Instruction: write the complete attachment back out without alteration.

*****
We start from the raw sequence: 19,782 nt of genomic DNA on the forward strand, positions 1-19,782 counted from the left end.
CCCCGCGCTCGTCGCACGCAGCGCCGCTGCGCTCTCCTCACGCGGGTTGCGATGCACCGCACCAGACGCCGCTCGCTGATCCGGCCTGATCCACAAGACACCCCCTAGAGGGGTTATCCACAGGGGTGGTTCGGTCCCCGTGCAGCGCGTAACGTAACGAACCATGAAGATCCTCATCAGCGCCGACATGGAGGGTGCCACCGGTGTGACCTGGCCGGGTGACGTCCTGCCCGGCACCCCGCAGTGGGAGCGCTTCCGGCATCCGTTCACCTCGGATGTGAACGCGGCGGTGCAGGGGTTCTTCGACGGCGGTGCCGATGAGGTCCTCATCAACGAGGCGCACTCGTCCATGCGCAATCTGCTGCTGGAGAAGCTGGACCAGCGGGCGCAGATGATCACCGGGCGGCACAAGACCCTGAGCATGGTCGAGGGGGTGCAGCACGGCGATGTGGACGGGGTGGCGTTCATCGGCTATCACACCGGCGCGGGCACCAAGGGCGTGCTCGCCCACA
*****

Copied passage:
We start from the raw sequence: 19,782 nt of genomic DNA on the forward strand, positions 1-19,782 counted from the left end.
CCCCGCGCTCGTCGCACGCAGCGCCGCTGCGCTCTCCTCACGCGGGTTGCGATGCACCGCACCAGACGCCGCTCGCTGATCCGGCCTGATCCACAAGACACCCCCTAGAGGGGTTATCCACAGGGGTGGTTCGGTCCCCGTGCAGCGCGTAACGTAACGAACCATGAAGATCCTCATCAGCGCCGACATGGAGGGTGCCACCGGTGTGACCTGGCCGGGTGACGTCCTGCCCGGCACCCCGCAGTGGGAGCGCTTCCGGCATCCGTTCACCTCGGATGTGAACGCGGCGGTGCAGGGGTTCTTCGACGGCGGTGCCGATGAGGTCCTCATCAACGAGGCGCACTCGTCCATGCGCAATCTGCTGCTGGAGAAGCTGGACCAGCGGGCGCAGATGATCACCGGGCGGCACAAGACCCTGAGCATGGTCGAGGGGGTGCAGCACGGCGATGTGGACGGGGTGGCGTTCATCGGCTATCACACCGGCGCGGGCACCAAGGGCGTGCTCGCCCACA